- Apple has excited people with MagSafe, but practical problems are starting to chip off the initial tizzy.
- MagSafe will work on crawling charging speeds when used on older iPhone models.
- There’s also going to be an inevitable circular scaring on the back of the device or the case.
MagSafe has returned with the new iPhone 12 series, and Apple’s magnetic charger system has users realize how awesomely versatile it is. Unfortunately, though, MagSafe isn’t without its issues, and the more people use the new charging system and experiment with it, the more negative stuff surfaces.
First of all, Apple’s new $39 magnetic charger seems to work best with the iPhone 12 lineup, while anything older than that is thrown down to super slow charging speeds, almost at an unusable level. Macrumors tested this out and figured that the 15W MagSafe charger charged the iPhone XS Max 13% in 30 minutes, while a 7.5W Qi charger from Belkin charged the same device 25% within half an hour. Clearly, older iPhone models aren’t getting the 15 Watts of MagSafe, and actually not even half of it.
Of course, Apple never promised that the MagSafe is going to work well or even adequately on older iPhones, but it is sad for owners of these models to see themselves locked in a downgraded category, and possibly even artificially.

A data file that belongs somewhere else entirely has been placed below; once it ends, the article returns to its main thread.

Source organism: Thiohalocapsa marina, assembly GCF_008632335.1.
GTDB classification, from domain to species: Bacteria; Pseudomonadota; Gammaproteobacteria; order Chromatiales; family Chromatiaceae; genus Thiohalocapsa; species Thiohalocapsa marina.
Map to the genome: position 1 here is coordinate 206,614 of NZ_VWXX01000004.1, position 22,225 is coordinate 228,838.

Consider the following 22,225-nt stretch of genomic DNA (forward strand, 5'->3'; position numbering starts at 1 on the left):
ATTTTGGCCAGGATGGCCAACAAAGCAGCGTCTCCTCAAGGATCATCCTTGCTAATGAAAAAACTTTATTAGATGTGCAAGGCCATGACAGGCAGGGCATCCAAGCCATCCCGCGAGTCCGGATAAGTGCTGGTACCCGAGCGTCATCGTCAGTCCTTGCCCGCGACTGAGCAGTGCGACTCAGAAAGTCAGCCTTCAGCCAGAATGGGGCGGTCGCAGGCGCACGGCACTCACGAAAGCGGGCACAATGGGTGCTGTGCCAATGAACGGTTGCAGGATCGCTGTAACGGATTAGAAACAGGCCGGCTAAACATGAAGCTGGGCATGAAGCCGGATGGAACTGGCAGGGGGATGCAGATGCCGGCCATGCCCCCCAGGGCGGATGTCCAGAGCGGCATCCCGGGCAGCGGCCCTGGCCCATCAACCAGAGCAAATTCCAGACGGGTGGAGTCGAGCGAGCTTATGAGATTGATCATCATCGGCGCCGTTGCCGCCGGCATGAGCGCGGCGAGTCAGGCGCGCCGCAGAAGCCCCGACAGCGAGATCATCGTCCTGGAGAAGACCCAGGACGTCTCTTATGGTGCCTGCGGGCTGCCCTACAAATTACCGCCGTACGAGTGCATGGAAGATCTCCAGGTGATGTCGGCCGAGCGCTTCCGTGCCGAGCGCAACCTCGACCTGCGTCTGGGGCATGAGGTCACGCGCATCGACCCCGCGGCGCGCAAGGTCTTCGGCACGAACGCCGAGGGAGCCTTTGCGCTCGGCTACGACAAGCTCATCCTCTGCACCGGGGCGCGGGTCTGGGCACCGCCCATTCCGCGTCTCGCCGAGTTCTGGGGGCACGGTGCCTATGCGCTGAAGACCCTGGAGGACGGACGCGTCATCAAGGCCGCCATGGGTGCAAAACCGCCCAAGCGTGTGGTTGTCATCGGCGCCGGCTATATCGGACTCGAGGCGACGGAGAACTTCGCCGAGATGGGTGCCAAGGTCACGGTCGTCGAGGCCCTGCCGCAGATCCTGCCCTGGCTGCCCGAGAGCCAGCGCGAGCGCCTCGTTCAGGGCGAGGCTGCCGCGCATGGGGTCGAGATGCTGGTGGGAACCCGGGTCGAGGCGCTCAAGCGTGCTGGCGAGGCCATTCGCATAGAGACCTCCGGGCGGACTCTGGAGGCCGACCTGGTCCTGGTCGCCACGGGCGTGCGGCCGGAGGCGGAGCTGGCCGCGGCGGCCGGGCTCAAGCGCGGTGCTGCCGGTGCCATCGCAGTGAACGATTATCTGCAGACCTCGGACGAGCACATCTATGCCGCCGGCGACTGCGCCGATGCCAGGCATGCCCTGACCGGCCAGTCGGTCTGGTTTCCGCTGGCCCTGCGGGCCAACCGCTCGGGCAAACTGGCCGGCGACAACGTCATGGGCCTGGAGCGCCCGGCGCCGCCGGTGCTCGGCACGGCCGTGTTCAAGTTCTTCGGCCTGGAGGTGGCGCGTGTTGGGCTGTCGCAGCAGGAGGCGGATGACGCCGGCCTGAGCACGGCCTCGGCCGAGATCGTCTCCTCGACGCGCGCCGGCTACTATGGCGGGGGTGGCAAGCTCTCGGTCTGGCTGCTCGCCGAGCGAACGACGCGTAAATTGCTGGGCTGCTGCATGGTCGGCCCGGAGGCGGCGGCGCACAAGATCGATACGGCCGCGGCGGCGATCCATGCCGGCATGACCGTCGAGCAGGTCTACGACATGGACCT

The other problem comes as a warning directly from Apple, saying that users of leather cases for the iPhone 12 and iPhone 12 Pro should be careful with how they use MagSafe or else they may get ring-shaped marks on them. Users of silicon cases are posting images of this happening to them on forums, so it’s not only the leather ones that are sensitive. The problem looks like an inevitable issue, but Apple maintains that there will be no abrasion marks if everything is cleaned properly.
Also, Apple says people should be careful when they handle RFID chips like those in credit cards, badges, security passes, key fobs, or even passports. Magnets are still magnets, and they can erase or damage the data in the chips of these cards if they are placed in between the back of the iPhone and the charger.
So, there you have it. You will either have to accept the fact that your iPhone’s MagSafe-compliant case will be subject to gradual wear and tear, or you will have to accept this scraping happening right on the back of the device. If you are a fan of “naked” smartphones, maybe you would prefer to avoid MagSafe altogether.